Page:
providing information of release of pollutants-air emissions, water discharges, and solid wastes.

(c) All facilities transporting hazardous wastes shall do so in accordance with the guidelines
for transportation of hazardous wastes as per Rule 7 of the HWM Rules. The guidelines are
provided in CPCB’s Document# HAZWAMS/23/2003. The CPCB is given a time frame of
3 weeks.

(d) In respect of design and setting up of disposal facilities as provided in Rule 8-A of the
HWM Rules, the Criteria for Hazardous Waste Land-fill Sites published by CPCB in February
2001, and the Manual for Design, Construction and Quality Control of Liners and Covers for
Hazardous Waste Landfills published in December 2002, shall be followed and adhered to8.

(e) It shall be ensured that hazardous wastes are not discharged without a proper
Authorization and in no case in open dumps or in illegal dumping sites and on violation
thereof, prompt action be taken as per law.

In addition to above, all the facilities have been directed to ensure compliance with other
provisions of the HWM Rules and the Manufacture, Storage and Import of Hazardous Chemicals
Rules, 1989 (as amended through 19th January 2000), failing which the facility will be liable for
legal action under the provisions of the above Rules as read in conjunction with the
Environment (Protection) Act, 1986, as amended through 23rd April 2003.

Recycling and Re-refining of Hazardous Wastes

12. On the aspect of Environmentally Sound Technologies and Standards for Recycling and Re-refining
(incorporated in Rule-21 of HWM Amendment Rules, 2003), the SC had a view that the purpose
would be better served if the CPCB, from time to time, issues directions to SPCBs and all
PCCs, bringing to their notice the latest technologies and requiring them to ensure compliance
thereof by the concerned units within the fixed time frame. The CPCB has been directed to
comply and the timeline set for this item is 3 months.

13. In respect of Collection and Transportation of Used Oil from different sources, authorities have
been asked to ensure that the same are sold to Registered Refiners or Recyclers and they give
an undertaking to refine or recycle in terms of the Rules. The MoE&F/CPCB are given a time
frame of 4 weeks for taking action on this matter.

Import & Export of Hazardous Wastes

14. The Basel Convention has banned import of 76 items whereas under Schedule-8 of the HWM
Rules, import of only 29 items is prohibited. The SC has asked MoE&F to review List “A” of
Schedule VIII items in Basel Convention (other than the 29 already banned items) and issue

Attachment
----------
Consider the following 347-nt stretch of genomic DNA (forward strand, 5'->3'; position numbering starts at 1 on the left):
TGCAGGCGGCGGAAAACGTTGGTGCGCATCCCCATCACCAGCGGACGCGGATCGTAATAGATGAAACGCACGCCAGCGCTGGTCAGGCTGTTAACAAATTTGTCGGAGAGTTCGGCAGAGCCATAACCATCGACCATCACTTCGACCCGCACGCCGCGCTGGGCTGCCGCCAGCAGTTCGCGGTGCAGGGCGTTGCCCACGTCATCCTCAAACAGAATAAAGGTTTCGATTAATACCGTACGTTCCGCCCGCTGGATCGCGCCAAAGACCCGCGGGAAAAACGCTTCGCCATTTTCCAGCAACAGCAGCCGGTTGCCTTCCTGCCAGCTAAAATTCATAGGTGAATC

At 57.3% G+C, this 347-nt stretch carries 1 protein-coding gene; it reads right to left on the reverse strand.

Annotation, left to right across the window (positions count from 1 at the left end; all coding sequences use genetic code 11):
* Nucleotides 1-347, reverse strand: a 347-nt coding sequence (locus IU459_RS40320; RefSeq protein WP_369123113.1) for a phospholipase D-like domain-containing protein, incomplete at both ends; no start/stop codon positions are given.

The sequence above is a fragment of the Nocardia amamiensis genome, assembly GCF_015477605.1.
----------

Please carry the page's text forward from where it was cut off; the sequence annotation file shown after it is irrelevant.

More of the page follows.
necessary notifications. The MoE&F is given a time frame of 4 months.

15. The MoE&F has been asked to review import of waste materials like used edible oil, cow
dung, plastic scrap, used Poly-Vinyl Chloride (PVC) in any form, Poly-Ethylene Terephthalate
(PET) bottles, etc. which are required to be banned9. The MoE&F is given a time frame of 4

16. The MoE&F has been asked to consider making a provision for Bank Guarantee being given
by importer while seeking permission to Import Used Oil, Furnace Oil and Zinc Wastes to be

8 As per Mr M Subba Rao’s Affidavit filed on 13th September 2003, 89 landfill sites were identified of which 30 sites were notified. Out

of 30, 11 common landfills are ready and operational-2 in Maharashtra, 1 in Andhra Pradesh and 8 in Gujarat and that some of these
landfills are in accordance with the aforesaid Criteria and Manual.
9 Though these are not covered under the Basel Convention, these wastes are noted to have hazardous impact as per the HPC report.



released only on the imported consignment being found to be in conformity with the declared
item of import.

17. The HPC has recommended that in order to deter any transboundary movement of hazardous
wastes or other wastes ie illegal traffic, the National/Domestic legislation shall be
enacted/amended appropriately to prevent and punish illegal traffic. The Government has
been directed by the SC to examine this aspect and file a report.

Other Directives/Requirements

18. The SC has noted the urgent need to develop the design criteria for incinerators10 to safeguard
the environment so as to have proper and efficient working of incinerators close to the place
of generation of hazardous waste. The MoE&F/CPCB are given a time frame of 8 weeks for
taking action on this matter.

19. As regards the Ship Breaking activities, the SC has accepted some recommendations of HPC,
and has given directions accordingly. The MoE&F, State Maritime Boards and SPCBs have
been given a time frame of 1 month.

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10 Incineration is the most important treatment method for the destruction of all high-calorific and highly toxic wastes. High
temperature incineration at about 1,200 C mineralises (breaks down into basis non-toxic components) all kinds of organic matter.
Destruction efficiencies of effectively 99.99% of toxic compounds with no generation of POPs can be ensured with proper designing of the
disposal systems including its residence time, temperature and turbulence. The HPC report says that most of the incinerators are mere
combustion chambers or industrial boilers where the maximum temperature is around 500-550 C which is much too low. Often they are
not equipped with adequate air pollution control devices and all kinds of wastes including non-chlorinated and chlorinated hydrocarbons
are burnt in these so-called incinerators thereby generating toxic gases rather than destroying the hazardous constituents.